In a weird twist, the swarm itself resembles a huge butterfly.

(Michael Warwick/Shutterstock.com)

Late last week, meteorologists in St. Louis noticed a cloud acting peculiarly: It was beating a path toward Mexico while changing into a variety of odd shapes. Was it a radar glitch? The debris signature of a south-moving tornado?

The answer was more heartening—and bizarre. After analyzing the reflections, the National Weather Service concluded they showed an immense swarm of Monarch butterflies migrating to their winter home in the Mexican mountains:

(NWS St. Louis)

Here's how it technically arrived at that conclusion, for the weather geeks out there:

Keen observers of our radar data probably noticed some fairly high returns moving south over southern Illinois and central Missouri. High differential reflectivity values as well as low correlation coefficient values indicate these are most likely biological targets. High differential reflectivity indicates these are oblate targets, and low correlation coefficient means the targets are changing shape. We think these targets are Monarch butterflies. A Monarch in flight would look oblate to the radar, and flapping wings would account for the changing shape! NWS St. Louis wishes good luck and a safe journey to these amazing little creatures on their long journey south!

North America's Monarch population has been in decline, reaching record-low numbers in the past couple of years due to habitat loss and perhaps extreme weather. These radar shots provide a spot of good news in that, while struggling, the Monarchs aren't extinct quite yet. Indeed, people on the weather service's Facebook page have reported seeing them fluttering around the region. "They are flying over my Missouri home today," says one. Adds another: "I have been seeing some coming thru OKC in the last week or so. They are beautiful."

Also beautiful—and strange—is that the shape of the swarm itself resembles a giant butterfly. The last time that sort of radar coincidence happened may have been in 2011, when thousands of birds formed into a bird shape above Beebe, Arkansas, right before falling out of the sky, dead.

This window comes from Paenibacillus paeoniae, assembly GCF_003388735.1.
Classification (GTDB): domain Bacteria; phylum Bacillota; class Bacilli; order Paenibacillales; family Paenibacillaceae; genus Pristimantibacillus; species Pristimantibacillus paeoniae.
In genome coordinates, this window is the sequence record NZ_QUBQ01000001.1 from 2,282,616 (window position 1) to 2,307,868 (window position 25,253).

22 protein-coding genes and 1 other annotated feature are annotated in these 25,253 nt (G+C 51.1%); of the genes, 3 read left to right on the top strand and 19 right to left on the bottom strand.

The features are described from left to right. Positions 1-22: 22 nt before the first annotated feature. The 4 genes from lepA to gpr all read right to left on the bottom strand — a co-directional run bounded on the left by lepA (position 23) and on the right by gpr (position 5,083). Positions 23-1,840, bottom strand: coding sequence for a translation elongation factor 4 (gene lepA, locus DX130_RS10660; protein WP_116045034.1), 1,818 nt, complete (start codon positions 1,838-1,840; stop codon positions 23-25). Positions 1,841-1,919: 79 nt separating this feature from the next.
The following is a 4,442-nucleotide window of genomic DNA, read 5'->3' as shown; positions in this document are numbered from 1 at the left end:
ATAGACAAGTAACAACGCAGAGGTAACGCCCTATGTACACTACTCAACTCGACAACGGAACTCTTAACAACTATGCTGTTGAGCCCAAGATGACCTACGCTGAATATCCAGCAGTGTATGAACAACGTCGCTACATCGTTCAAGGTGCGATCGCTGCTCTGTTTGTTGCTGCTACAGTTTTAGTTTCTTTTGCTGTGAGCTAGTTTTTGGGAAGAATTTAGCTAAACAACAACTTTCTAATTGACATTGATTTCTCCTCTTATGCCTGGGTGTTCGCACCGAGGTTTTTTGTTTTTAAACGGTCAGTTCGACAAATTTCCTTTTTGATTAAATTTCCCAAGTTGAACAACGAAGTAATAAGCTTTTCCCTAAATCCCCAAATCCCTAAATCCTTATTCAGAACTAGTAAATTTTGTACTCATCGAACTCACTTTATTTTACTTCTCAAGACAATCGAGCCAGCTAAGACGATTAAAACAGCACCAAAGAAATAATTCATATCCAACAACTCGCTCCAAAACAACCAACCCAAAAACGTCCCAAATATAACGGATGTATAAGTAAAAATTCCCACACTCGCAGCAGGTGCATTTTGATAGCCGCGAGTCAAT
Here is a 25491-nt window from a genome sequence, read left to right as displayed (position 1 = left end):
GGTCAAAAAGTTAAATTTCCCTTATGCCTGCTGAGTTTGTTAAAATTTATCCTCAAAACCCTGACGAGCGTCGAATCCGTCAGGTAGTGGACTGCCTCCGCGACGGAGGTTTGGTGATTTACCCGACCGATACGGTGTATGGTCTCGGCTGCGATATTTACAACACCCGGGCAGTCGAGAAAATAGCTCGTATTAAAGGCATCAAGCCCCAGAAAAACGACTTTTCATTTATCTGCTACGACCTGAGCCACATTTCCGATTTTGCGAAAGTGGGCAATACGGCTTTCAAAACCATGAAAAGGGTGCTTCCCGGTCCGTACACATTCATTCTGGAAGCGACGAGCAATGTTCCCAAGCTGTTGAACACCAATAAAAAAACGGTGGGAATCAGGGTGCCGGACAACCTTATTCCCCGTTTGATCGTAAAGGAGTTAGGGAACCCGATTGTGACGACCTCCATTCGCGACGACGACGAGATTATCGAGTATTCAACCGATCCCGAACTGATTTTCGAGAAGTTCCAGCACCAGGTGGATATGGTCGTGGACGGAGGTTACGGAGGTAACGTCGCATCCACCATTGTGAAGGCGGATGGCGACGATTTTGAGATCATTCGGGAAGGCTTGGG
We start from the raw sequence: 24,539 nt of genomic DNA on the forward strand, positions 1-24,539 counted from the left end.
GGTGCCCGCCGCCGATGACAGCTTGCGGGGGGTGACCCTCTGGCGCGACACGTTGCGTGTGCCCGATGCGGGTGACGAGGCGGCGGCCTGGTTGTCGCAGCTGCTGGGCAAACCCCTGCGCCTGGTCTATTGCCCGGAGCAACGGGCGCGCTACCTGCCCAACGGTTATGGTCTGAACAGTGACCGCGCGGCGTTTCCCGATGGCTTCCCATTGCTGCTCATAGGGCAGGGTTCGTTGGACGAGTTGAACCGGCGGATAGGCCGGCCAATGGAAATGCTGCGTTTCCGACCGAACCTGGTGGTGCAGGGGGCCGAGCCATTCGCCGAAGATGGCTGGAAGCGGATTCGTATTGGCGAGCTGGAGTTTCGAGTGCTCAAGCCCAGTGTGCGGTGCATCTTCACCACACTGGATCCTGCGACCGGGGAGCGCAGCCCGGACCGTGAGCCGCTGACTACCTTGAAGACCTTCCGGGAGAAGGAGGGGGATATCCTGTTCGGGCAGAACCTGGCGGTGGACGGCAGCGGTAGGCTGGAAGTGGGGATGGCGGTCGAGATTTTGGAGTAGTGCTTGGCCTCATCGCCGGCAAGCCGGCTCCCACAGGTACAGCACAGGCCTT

(NWS St. Louis)

About the Author

Most Popular

  1. a photo of a WeWork office building
    Life

    What WeWork’s Demise Could Do to NYC Real Estate

    The troubled coworking company is the largest office tenant in New York City. What happens to the city’s commercial real estate market if it goes under?

  2. Life

    Why Do Instagram Playgrounds Keep Calling Themselves Museums?

    The bustling industry of immersive, Instagram-friendly experiences has put a new spin on the word museum.

  3. a photo of cyclists riding beside a streetcar in the Mid Market neighborhood in San Francisco, California.
    Transportation

    San Francisco’s Busiest Street Is Going Car-Free

    A just-approved plan will redesign Market Street to favor bikes, pedestrians, and public transit vehicles. But the vote to ban private cars didn’t happen overnight.

  4. a photo of Extinction Rebellion climate change protesters in London
    Environment

    When Climate Activists Target Public Transit

    The climate protest movement Extinction Rebellion is facing a backlash after disrupting commuters on the London Underground.

  5. Transportation

    A Micromobility Experiment in Pittsburgh Aims to Get People Out of Their Cars

    The Pittsburgh Micromobility Collective will create all-in-one mobility hubs near transit stops, to compete with Uber and Lyft and help commuters go car-free.

×